PLENARY SESSION

Plenary Session

Education leaders from around the world come to address issues, crisis, direction for the future of children education and discuss at the plenary sessions.

Creative Education in the 4IR

Every child is an artist. The problem is how to remain an artist once he grows up.- Picass0

Creativity dies as we age. What is the problem, the education or the circumstances that surround us as we grow up?

At the center of the Forth Industrial Revolution is artificial intelligence and its limitless potential. It has taken over everyday lives and replaced jobs, and even showed the ability to create art, which has been largely considered something that only humans can. The future of human work is now dependent on creativity and imagination, and we must rethink early childhood education as to prepare our children for the future.

Plenary 1

“Creative Education in the 4IR”

How will we make the transition from test-taking standardized education to a child that can think creatively?

“I am not creative” therefore, “My child is not creative”. Could this be true?

Professor Choe of Sunkyunkwan University and Creativity Center will dive into unlocking your child’s creativity and how to prepare for future.

Plenary 2

“Growing up to be Creative”

Over the past decade, Artificial Intelligence (AI) has become a mature technology to the extent where machines have started to demonstrate what was considered uniquely a human capability – creativity. Advanced AI nowadays has the ability to create art and music, and in the near future, its creativity may surpass the traditional sense of human creativity. However, there are certain, inexplicable aspects of human creativity that will not be mimicked or surpassed by the machines in a foreseeable future, and these are what we need to emphasize in child education to keep children competitive in this rapidly growing AI-enabled world.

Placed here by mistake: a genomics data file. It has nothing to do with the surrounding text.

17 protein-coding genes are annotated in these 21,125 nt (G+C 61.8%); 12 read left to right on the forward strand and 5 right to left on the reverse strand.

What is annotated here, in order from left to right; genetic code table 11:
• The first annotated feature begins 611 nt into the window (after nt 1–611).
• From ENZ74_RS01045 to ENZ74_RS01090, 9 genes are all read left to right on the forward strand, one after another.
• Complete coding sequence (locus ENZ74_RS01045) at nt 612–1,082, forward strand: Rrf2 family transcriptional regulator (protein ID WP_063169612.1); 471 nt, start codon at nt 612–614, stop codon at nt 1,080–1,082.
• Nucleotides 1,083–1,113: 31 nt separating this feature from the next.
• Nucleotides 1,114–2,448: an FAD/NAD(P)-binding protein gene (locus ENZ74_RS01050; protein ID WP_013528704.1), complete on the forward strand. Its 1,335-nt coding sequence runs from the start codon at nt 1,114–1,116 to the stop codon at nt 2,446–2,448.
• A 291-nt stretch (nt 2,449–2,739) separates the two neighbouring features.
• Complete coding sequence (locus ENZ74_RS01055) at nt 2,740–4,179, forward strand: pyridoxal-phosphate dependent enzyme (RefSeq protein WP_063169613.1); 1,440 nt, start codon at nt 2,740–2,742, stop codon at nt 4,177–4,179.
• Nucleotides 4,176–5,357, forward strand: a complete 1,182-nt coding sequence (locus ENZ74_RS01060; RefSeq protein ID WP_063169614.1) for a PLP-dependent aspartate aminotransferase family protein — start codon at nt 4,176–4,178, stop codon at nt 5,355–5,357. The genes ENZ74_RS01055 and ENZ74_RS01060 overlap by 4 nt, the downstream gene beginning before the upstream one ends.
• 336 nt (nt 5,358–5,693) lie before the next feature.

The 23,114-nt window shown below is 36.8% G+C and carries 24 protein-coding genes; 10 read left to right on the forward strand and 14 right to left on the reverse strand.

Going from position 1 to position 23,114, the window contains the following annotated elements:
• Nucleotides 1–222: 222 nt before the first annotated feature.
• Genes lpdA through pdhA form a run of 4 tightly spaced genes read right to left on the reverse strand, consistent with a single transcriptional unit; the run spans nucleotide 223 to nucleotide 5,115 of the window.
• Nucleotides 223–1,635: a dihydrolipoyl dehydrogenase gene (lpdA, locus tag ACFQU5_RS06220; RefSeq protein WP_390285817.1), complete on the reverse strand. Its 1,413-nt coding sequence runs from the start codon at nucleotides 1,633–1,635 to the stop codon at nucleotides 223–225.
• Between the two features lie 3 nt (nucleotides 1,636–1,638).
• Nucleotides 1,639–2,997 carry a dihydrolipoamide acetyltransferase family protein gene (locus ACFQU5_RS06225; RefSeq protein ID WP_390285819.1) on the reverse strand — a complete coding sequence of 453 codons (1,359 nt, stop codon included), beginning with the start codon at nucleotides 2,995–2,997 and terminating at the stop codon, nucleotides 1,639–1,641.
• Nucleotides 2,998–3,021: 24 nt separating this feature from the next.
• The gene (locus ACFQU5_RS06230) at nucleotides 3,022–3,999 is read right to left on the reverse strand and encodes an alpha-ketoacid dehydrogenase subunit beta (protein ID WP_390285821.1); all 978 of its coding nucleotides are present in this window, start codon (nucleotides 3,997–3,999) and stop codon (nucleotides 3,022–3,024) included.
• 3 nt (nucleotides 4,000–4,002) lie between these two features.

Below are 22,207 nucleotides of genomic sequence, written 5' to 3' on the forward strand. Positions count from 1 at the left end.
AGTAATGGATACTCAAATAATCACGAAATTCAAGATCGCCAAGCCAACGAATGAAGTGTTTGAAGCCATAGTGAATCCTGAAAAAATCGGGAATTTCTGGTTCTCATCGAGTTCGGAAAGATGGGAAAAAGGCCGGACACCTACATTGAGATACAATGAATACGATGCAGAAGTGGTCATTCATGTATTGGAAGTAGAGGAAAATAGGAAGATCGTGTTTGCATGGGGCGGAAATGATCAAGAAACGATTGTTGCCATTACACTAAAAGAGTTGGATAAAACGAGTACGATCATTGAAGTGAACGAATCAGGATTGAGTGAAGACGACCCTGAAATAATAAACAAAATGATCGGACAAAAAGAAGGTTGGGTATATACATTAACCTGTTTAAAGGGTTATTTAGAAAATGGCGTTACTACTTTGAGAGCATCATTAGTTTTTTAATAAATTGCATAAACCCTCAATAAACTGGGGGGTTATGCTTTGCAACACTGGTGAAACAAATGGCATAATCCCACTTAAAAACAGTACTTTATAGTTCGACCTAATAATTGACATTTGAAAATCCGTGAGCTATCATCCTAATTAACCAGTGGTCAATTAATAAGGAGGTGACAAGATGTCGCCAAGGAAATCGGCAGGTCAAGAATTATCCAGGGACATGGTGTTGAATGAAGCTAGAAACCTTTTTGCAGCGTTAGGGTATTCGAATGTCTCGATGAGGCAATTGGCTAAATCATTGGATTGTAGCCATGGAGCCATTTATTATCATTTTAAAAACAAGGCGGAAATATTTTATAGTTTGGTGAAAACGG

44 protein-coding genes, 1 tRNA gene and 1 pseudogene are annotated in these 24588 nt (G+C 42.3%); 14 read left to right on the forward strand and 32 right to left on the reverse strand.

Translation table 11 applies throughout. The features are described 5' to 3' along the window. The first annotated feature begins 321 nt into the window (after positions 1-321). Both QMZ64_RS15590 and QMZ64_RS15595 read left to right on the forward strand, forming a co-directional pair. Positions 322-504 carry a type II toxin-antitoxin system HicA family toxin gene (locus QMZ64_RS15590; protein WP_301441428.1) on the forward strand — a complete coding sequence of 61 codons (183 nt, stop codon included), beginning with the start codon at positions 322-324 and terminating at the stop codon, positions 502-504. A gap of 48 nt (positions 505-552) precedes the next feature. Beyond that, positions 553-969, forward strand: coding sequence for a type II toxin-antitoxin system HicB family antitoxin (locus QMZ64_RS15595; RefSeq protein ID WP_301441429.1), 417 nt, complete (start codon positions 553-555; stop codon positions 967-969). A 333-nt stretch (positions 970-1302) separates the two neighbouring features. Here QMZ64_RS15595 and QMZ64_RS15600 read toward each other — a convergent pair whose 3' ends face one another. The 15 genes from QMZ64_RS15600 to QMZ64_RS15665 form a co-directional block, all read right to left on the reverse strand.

In this plenary session, Dr. Kang will discuss his personal experiences from childhood and observation that helped support his belief in human creativity.

Plenary 3

“How Adventure Playground encourages creativity through play”

Adventure Playground takes a break away from the urban playground to encourage risk and adventure, is completely child-led, and is constantly changing. With tools like hammers, nails, paint, saws, and plywood readily available for children to use freely at their disposal, it is the ideal incubator to foster independence, curiosity, creativity, and imagination.

In this plenary session, Mr. Hideaki will address adventure playground in Japan, the role of play, and it’s true meaning and purpose in early childhood learning and development.

Panel Discussion

Panel Discussion

Moderator: Professor Shin, Jongho, Department of Education, Educational Psychology

Plenary 4

“Implementing an inquiry approach to learning in kindergarten”

Current early years pedagogical practices undermine the importance of designing and implementing engaging learning experiences. The IB PYP (International Baccalaureate Primary Years Programme) provides schools with the curriculum frame that facilitates the development of internationally minded students of the following attributes: caring, reflective, risk-takers, thinkers, open-minded, balanced, knowledgeable and principled, all through an inquiry approach to learning.

Ms. Cathy Brown, Principal at Namsan International Kindergarten and PYP Coordinator with over 20 yrs of early childhood education experience will walk us through her experience as an IB educator, running a kindergarten, and how the IB Program has helped shape her students’ creativity.

Plenary 5

“Guiding Art Experiences in Early Childhood Environments”  

Young children are curious about their world. Hands-on experiences encourage creative exploration. Art activities are learning opportunities. By using their imagination, children can think, plan, and create their own ideas. A child’s need for movement, achievement, and self -expression can be achieved with the right art program and guidance techniques. Much like physical development, there is a sequence to developing drawing skills. While developing these skills, children are expressing feelings and ideas.

In this session, Mr. Smith will talk about how with proper guidance, these art experiences promote physical, social, emotional, and cognitive growth in children.